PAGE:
What you don't know can help you: Intuitive processing of incomplete visual stimuli
Smith, Kerry Wayne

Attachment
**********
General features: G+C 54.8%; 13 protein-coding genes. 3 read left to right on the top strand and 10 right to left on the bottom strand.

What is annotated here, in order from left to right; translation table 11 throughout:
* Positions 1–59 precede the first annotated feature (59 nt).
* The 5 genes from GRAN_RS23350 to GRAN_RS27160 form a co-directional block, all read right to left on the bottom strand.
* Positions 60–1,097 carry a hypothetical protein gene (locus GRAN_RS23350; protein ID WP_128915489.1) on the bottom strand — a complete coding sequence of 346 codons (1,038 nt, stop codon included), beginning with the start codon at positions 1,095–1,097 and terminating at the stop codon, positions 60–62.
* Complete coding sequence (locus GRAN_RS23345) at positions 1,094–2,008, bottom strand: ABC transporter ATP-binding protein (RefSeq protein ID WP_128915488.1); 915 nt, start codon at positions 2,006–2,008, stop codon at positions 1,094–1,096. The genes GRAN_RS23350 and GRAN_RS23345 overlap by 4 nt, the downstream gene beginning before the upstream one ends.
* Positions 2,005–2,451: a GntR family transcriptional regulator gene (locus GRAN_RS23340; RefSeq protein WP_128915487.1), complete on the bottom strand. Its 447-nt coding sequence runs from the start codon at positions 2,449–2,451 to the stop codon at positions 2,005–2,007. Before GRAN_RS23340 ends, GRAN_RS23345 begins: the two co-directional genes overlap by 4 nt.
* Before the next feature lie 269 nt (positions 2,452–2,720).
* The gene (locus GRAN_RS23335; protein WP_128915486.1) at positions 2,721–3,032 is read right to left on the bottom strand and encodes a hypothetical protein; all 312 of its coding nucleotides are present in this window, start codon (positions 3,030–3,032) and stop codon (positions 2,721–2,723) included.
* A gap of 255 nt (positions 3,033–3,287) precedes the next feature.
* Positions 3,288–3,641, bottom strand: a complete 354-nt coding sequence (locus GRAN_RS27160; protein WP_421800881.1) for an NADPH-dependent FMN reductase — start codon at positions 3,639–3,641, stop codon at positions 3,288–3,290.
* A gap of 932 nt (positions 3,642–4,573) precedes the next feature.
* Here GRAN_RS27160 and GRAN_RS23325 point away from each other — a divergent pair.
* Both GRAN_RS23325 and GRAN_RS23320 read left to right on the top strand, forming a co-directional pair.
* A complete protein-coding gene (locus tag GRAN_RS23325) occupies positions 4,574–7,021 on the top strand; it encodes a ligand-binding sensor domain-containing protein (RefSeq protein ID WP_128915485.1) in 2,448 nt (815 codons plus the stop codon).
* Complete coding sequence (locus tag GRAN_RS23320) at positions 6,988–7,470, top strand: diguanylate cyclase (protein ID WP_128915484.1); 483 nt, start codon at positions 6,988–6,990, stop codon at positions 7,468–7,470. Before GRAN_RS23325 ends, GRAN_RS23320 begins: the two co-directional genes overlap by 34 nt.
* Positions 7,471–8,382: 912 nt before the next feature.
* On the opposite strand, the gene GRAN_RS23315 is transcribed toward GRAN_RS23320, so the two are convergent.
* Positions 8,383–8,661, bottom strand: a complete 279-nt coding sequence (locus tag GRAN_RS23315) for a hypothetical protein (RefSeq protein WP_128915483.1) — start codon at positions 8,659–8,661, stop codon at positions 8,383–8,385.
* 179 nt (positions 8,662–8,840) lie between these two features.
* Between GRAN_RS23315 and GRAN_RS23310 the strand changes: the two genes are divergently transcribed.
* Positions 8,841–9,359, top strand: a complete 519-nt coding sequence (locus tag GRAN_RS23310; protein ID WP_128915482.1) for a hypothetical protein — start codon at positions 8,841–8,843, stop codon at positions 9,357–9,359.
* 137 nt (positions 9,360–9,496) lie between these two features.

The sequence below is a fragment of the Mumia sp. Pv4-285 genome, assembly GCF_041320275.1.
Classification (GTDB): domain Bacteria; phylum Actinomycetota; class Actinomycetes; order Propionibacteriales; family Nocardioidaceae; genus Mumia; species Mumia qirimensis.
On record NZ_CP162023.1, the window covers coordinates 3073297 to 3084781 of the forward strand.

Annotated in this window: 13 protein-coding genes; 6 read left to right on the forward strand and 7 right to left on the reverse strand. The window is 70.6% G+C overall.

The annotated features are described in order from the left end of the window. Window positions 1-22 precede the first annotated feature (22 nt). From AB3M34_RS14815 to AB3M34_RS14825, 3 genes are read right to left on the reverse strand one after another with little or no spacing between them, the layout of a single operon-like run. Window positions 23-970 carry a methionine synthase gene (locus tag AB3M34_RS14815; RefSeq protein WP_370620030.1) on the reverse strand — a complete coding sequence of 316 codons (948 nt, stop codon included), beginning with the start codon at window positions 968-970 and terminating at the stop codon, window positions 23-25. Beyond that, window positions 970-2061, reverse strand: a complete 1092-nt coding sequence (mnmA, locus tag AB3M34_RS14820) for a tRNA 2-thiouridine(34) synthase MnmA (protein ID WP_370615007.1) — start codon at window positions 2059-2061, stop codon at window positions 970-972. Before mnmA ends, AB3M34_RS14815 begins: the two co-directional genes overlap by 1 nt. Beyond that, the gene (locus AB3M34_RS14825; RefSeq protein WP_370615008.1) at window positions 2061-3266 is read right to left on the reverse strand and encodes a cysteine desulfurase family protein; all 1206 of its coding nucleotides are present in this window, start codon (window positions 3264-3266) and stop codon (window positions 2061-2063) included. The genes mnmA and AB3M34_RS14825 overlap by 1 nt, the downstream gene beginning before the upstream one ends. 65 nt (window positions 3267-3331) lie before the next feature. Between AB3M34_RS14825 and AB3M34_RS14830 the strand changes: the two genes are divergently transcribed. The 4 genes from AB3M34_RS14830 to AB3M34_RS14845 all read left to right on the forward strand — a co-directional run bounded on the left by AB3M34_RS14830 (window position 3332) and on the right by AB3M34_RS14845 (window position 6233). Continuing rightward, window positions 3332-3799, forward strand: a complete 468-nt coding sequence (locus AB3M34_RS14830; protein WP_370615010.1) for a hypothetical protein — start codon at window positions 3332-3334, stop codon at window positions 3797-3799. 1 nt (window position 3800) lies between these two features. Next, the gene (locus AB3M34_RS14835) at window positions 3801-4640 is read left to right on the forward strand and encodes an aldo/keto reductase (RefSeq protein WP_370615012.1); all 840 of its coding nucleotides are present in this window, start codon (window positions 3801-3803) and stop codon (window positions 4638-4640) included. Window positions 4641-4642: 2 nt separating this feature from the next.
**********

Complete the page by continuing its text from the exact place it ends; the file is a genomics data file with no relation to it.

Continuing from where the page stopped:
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Intuition is an innate ability through which human beings acquire knowledge about the world around them. Throughout history people have speculated about how intuition operates and about the accuracy and usefulness of intuitively derived conclusions, but there have been few attempts at empirical investigation primarily due to the fact that a person using intuition does not appear to be doing anything at all. In fact, clinical lore suggests that that trying too hard may actually impede progress toward achieving an intuitively derived solution. As source of knowledge or understanding, intuition appears to stand somewhere between perception and reason. Phenomenologically, intuitively derived solutions resemble perceptions, in that both are experienced as “given,” however unlike perception intuition involves no discernable physiological pathway leading from sensory stimulation to the conscious awareness of some thing. Functionally, intuition has similarities to the process of reasoning, in that both can provide useful information about the world to consciousness. In use, however, intuition differs from reasoning, which takes place through explicit, observable intermediates between the recognition of a problem in need of a solution and the achievement of a successful solution. Intuition involves no such intermediates. Thus, intuition appears to be a function with neither pathway nor process. The set of studies discussed in Part A of this thesis was designed to examine the notion that, rather than an abrupt and disjunctive “change of state,” intuition is an incremental, accumulative process through which implicit and increasingly complete intermediates, or states of “partial knowledge” are generated prior to the achievement of a solution in consciousness. In Part A, it was demonstrated that unsuccessful attempts to identify objects portrayed in difficult visual gestalts significantly facilitated participants’ performance on a related partial-word solution task. When the unrecognized stimulus items were incoherent, i.e., altered so that the component parts were displaced and rotated relative to each other, the facilitation effect, while still significant, was less than when the unrecognized gestalt was coherent. This finding supports the idea that the amount of solution-relevant implicit knowledge generated in an unsuccessful attempt to solve a problem varies with the quality of information present in the problem situation. The set of studies in Part B examined the effect of inserting “dead air” interval between the visual gestalt and the related partial-word in the partial-word solution phase. Against prediction, coherent partial-word facilitation did not decrease at any interval condition, while incoherent partial-word increased at the longest interval condition. Overall, the findings are best explained by a bi-directional, dual-processing model in which the organization of visual stimuli and the symbolic labeling of sub-components within the visual stimuli are processed independently. Such a model could provide some context for the dispute between proponents of reorganization vs. forgetting in the debate about mechanism underlying incubation effects.